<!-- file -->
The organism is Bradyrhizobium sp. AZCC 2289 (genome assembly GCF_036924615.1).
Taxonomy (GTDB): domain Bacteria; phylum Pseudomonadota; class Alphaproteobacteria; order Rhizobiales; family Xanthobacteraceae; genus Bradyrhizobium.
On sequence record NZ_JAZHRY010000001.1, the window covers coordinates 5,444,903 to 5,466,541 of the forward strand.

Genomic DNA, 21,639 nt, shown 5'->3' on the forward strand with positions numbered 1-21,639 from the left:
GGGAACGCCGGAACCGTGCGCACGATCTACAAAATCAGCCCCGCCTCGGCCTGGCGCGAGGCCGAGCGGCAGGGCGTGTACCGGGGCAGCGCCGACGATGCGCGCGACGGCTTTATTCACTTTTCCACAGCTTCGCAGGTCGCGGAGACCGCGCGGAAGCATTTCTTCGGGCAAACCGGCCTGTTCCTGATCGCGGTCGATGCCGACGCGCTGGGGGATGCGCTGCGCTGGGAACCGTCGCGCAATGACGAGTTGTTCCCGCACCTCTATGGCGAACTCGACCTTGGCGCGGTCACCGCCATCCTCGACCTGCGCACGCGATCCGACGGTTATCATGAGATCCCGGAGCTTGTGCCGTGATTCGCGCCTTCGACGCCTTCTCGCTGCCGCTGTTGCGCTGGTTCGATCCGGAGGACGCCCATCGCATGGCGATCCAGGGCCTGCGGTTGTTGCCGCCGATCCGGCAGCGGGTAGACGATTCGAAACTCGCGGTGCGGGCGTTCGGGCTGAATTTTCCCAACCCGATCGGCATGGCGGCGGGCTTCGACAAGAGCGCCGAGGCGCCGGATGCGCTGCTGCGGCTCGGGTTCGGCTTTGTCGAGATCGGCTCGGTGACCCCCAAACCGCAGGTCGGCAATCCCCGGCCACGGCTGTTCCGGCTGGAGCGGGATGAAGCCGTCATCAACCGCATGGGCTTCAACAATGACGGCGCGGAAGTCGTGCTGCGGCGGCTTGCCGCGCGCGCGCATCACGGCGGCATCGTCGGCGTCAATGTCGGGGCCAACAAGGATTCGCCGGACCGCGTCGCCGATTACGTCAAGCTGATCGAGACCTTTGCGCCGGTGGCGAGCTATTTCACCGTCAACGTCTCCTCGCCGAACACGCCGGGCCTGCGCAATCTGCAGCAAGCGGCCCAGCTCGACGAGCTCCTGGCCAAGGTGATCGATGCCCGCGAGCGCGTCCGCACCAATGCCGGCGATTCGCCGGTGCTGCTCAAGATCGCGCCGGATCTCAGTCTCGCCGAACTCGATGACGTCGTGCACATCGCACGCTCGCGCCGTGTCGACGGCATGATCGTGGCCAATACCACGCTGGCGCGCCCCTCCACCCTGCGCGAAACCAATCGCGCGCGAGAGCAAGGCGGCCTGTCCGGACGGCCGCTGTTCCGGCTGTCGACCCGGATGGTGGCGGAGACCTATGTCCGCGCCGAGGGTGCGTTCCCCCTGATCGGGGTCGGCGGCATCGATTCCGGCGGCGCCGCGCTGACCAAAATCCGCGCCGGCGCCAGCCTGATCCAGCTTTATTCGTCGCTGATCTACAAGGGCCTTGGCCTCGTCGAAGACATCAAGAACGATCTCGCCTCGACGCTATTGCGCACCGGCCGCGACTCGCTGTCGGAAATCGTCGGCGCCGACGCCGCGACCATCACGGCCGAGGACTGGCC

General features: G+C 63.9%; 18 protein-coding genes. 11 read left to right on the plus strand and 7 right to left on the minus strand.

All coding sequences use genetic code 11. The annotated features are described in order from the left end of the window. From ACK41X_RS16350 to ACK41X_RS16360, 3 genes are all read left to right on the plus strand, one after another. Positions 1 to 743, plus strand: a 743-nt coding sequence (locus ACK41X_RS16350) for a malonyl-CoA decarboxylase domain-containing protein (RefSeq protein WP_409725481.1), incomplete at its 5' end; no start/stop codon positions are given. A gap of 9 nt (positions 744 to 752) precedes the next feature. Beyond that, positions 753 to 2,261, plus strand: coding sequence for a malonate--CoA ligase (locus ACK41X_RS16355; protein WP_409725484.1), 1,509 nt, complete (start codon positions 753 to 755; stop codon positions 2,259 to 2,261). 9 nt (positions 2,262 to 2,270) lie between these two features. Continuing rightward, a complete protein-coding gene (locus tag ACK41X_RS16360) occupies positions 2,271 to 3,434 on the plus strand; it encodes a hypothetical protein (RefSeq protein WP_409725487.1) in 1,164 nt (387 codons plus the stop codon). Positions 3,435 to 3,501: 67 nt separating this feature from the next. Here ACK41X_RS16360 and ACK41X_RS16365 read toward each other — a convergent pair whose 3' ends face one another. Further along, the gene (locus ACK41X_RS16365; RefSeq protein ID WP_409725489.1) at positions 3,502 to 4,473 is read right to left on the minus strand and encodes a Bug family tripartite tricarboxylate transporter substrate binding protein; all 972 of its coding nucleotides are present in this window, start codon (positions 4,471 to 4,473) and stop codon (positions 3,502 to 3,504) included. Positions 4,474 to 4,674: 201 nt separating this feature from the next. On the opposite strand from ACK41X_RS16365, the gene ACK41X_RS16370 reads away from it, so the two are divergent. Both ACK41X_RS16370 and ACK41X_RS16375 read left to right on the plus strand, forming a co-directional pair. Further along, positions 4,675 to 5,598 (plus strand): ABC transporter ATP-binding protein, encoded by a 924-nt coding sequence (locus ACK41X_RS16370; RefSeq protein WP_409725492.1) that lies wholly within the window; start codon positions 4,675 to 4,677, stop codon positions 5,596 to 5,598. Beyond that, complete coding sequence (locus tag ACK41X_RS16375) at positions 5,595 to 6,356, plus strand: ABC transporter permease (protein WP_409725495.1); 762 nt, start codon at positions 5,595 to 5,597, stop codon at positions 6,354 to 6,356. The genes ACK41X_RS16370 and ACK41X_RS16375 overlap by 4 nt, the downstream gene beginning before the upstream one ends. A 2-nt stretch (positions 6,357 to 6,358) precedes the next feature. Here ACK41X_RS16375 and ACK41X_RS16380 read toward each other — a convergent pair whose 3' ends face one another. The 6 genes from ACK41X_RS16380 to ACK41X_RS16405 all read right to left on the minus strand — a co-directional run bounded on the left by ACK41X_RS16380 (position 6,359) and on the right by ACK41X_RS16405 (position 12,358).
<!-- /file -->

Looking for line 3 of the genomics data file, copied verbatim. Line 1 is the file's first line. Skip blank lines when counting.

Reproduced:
On sequence record NZ_JAZHRY010000001.1, the window covers coordinates 5,444,903 to 5,466,541 of the forward strand.